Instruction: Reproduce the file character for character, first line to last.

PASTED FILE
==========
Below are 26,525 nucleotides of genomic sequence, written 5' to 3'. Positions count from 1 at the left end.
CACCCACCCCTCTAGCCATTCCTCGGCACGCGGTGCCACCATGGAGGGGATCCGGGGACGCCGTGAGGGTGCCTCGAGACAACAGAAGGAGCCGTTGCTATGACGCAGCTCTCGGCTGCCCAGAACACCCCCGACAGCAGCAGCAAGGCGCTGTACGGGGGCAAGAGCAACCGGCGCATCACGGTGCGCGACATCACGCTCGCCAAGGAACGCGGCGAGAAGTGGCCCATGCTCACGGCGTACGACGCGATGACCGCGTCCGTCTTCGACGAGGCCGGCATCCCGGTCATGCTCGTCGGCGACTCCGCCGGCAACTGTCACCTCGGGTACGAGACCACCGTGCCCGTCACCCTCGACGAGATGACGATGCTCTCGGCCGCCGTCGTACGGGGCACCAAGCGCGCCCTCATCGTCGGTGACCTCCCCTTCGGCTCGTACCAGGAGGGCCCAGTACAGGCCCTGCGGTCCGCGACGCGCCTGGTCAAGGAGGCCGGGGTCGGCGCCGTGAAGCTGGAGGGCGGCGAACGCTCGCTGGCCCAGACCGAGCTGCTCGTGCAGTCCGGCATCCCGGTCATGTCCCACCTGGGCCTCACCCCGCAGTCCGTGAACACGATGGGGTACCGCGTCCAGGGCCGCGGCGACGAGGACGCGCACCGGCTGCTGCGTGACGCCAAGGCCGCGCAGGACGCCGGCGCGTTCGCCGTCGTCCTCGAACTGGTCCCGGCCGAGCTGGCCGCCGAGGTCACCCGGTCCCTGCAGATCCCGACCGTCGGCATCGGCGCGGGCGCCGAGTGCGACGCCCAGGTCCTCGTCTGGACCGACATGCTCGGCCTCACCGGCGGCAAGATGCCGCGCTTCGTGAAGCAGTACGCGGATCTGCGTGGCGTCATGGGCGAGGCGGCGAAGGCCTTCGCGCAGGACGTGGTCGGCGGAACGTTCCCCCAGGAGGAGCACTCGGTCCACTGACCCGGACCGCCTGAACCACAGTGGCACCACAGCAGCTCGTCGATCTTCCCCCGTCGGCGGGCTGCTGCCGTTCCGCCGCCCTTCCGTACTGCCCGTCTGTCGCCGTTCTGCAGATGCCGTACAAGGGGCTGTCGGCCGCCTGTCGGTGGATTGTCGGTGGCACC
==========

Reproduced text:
Below are 26,525 nucleotides of genomic sequence, written 5' to 3'. Positions count from 1 at the left end.
CACCCACCCCTCTAGCCATTCCTCGGCACGCGGTGCCACCATGGAGGGGATCCGGGGACGCCGTGAGGGTGCCTCGAGACAACAGAAGGAGCCGTTGCTATGACGCAGCTCTCGGCTGCCCAGAACACCCCCGACAGCAGCAGCAAGGCGCTGTACGGGGGCAAGAGCAACCGGCGCATCACGGTGCGCGACATCACGCTCGCCAAGGAACGCGGCGAGAAGTGGCCCATGCTCACGGCGTACGACGCGATGACCGCGTCCGTCTTCGACGAGGCCGGCATCCCGGTCATGCTCGTCGGCGACTCCGCCGGCAACTGTCACCTCGGGTACGAGACCACCGTGCCCGTCACCCTCGACGAGATGACGATGCTCTCGGCCGCCGTCGTACGGGGCACCAAGCGCGCCCTCATCGTCGGTGACCTCCCCTTCGGCTCGTACCAGGAGGGCCCAGTACAGGCCCTGCGGTCCGCGACGCGCCTGGTCAAGGAGGCCGGGGTCGGCGCCGTGAAGCTGGAGGGCGGCGAACGCTCGCTGGCCCAGACCGAGCTGCTCGTGCAGTCCGGCATCCCGGTCATGTCCCACCTGGGCCTCACCCCGCAGTCCGTGAACACGATGGGGTACCGCGTCCAGGGCCGCGGCGACGAGGACGCGCACCGGCTGCTGCGTGACGCCAAGGCCGCGCAGGACGCCGGCGCGTTCGCCGTCGTCCTCGAACTGGTCCCGGCCGAGCTGGCCGCCGAGGTCACCCGGTCCCTGCAGATCCCGACCGTCGGCATCGGCGCGGGCGCCGAGTGCGACGCCCAGGTCCTCGTCTGGACCGACATGCTCGGCCTCACCGGCGGCAAGATGCCGCGCTTCGTGAAGCAGTACGCGGATCTGCGTGGCGTCATGGGCGAGGCGGCGAAGGCCTTCGCGCAGGACGTGGTCGGCGGAACGTTCCCCCAGGAGGAGCACTCGGTCCACTGACCCGGACCGCCTGAACCACAGTGGCACCACAGCAGCTCGTCGATCTTCCCCCGTCGGCGGGCTGCTGCCGTTCCGCCGCCCTTCCGTACTGCCCGTCTGTCGCCGTTCTGCAGATGCCGTACAAGGGGCTGTCGGCCGCCTGTCGGTGGATTGTCGGTGGCACC